The charges were laid by way of summons and not arrest warrants by officials of the Fraud Squad.
This follows the arrest and indictment of Arianna Lakatoo, an on-the-job trainee at the Ministry of Education’s San Fernando office, and Mickel Torres, a student of St Michael’s College, on May 23 for the leaks in the CSEC Mathematics and English A exams (also known as O’Levels). They have each been placed on $1 million bail.
Le Gendre revealed that of the nine students, four were charged for the leaks of the O’Level papers while five students were charged for leaks in the CAPE Communication Studies Paper II. Twelve charges have been laid against the nine students.
The total number of persons charged for the offences is now 11.
“These persons are aged between 15 and 19 years and come from the South, Central and the St Augustine areas,” said Le Gendre.
They are scheduled to appear in the Tunapuna Magistrates’ Court on July 3, the Port-of-Spain Magistrates’ Court on August 5 and the San Fernando Magistrates’ Court on September 4. She added that investigations were continuing and more arrests were expected to be made in relation to additional offences.
She also stated that the Caribbean Examination Council (CXC) and the Education Ministry have implemented a new set of security arrangements which included measures to ensure secure printing.
“These security arrangements seek to improve on the human chain of custody of the exam as well as to the physical arrangements which have been contracted to an international firm with local operations who are experts in the transport of high value materials,” said Le Gendre.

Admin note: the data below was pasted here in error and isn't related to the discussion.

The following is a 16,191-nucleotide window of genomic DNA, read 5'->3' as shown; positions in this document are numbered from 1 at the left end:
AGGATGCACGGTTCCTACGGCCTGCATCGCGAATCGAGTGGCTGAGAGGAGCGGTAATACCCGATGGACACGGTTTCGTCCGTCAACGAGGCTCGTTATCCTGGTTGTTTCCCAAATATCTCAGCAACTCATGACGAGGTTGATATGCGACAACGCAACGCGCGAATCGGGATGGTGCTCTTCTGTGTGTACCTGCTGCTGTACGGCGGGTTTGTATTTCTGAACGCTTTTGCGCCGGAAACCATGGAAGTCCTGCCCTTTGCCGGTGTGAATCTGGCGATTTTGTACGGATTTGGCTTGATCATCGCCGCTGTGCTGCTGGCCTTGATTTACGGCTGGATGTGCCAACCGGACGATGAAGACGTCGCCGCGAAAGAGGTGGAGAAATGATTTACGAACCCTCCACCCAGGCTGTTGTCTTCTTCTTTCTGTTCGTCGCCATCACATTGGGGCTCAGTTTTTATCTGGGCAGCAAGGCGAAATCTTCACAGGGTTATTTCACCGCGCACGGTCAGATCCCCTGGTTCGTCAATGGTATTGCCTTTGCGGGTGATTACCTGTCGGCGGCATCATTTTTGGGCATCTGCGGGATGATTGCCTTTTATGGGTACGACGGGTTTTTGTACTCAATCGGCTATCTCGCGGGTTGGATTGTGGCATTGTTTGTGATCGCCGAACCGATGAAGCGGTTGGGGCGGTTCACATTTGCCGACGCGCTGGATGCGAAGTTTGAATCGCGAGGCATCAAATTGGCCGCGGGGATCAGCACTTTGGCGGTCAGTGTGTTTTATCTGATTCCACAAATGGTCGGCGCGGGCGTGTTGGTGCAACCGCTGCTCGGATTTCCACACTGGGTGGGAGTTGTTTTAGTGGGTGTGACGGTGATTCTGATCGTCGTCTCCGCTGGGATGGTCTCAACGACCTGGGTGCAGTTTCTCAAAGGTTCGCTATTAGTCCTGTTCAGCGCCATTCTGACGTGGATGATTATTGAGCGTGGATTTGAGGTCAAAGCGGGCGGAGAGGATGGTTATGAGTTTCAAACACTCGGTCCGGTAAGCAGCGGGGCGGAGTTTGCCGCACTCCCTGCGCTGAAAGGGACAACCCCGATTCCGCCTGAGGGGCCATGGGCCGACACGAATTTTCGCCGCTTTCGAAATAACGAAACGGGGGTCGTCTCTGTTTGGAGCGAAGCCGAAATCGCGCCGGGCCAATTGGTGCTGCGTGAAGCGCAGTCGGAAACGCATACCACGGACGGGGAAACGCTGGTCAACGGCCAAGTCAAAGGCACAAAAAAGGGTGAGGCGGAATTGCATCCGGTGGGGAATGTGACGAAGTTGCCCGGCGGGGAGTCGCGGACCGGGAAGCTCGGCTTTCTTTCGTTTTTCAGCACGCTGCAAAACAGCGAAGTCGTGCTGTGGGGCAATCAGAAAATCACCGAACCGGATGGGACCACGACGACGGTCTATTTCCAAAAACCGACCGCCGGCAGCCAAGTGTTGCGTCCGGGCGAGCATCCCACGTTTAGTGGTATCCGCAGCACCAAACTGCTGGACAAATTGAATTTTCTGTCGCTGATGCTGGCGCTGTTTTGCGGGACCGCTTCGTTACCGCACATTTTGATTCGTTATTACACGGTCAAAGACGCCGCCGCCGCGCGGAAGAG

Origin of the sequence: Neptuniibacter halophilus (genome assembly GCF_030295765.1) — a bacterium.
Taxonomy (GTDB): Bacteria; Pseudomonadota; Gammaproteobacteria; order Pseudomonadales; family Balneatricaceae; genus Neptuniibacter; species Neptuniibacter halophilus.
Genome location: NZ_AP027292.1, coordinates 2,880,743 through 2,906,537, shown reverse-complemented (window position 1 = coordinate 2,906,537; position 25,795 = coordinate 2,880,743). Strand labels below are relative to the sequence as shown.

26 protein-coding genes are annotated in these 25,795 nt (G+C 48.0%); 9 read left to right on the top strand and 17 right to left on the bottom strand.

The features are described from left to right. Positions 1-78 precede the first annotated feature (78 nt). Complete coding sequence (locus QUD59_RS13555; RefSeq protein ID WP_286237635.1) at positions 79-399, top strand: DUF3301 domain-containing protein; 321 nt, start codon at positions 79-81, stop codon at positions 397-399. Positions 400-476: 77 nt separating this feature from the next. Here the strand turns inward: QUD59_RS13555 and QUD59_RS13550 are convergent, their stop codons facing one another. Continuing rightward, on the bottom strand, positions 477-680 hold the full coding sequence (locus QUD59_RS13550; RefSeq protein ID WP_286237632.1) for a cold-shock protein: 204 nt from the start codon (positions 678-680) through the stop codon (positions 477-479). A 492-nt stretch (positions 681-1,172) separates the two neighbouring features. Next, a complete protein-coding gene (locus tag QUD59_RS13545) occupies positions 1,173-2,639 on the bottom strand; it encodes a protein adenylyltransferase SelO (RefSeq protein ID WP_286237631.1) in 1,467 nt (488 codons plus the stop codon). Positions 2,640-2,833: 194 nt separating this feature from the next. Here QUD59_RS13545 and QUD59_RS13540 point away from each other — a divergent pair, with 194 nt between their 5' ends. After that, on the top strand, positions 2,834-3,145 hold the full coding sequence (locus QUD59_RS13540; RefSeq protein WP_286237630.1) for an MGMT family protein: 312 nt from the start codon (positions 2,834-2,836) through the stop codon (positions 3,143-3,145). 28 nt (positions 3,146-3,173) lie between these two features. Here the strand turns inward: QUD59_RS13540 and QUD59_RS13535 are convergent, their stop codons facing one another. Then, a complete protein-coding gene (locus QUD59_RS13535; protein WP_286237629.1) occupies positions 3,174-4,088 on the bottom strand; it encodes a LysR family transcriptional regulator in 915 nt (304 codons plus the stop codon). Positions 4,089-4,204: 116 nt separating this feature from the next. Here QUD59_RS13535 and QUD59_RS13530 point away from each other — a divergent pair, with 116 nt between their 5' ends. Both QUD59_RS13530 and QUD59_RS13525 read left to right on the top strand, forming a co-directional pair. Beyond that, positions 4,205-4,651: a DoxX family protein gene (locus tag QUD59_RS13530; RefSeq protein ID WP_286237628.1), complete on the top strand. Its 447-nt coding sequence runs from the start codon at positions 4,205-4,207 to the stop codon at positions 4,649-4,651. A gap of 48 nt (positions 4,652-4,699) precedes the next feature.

She further stated the ministry was working with expert support and was working with CXC which has re-designed all arrangements for which it has responsibility.
“In addition to these exams hosted by the CXC, the ministry also has responsibility for another 15 international exams and the new security arrangements will be extended to these exams.” These security arrangements will be subjected to periodic audit and review if necessary.
She added that any student found guilty would be banned from writing the exam for two years.
CXC Registrar Didacus Jules, who is in Trinidad for meetings with the Education Ministry, told Newsday the council was concerned about the involvement of students in the exam breaches but maintained they intended to send a strong message that whoever was caught would have to pay the penalty. He added the CXC papers are covered by the CXC Act so the penalty would be applied.
First Vice President of the Trinidad and Tobago Unified Teachers’ Association (TTUTA) Jenny Lynne Cyrille yesterday said the law must be followed.
“We have to wait and see whether they are found guilty or not but we hope that it sends a message to others that there are repercussions for such actions,” said Cyrille.
President of the Association of Principals of Assisted Secondary Schools Fr Ron Mendes said he was saddened to learn about the allegations that students have been caught in the leak of CXC and CAPE papers.
“I do not know of any details other than what was released but it is obvious that if the students obtained the papers, they did so through the actions of adults. It is a sad day for the educational community,” said Mendes.
All CAPE examinations were postponed on May 12 following confirmed breaches in the Communication Studies paper which was held on May 8. A decision was taken to issue new exam papers as well as a new timetable for all CAPE exams which are scheduled to begin this Monday.
Breaches also occurred in the CSEC English A and Mathematics papers which students sat on May 20 and 21. Students will re-write both papers on June 18 and 19 respectively.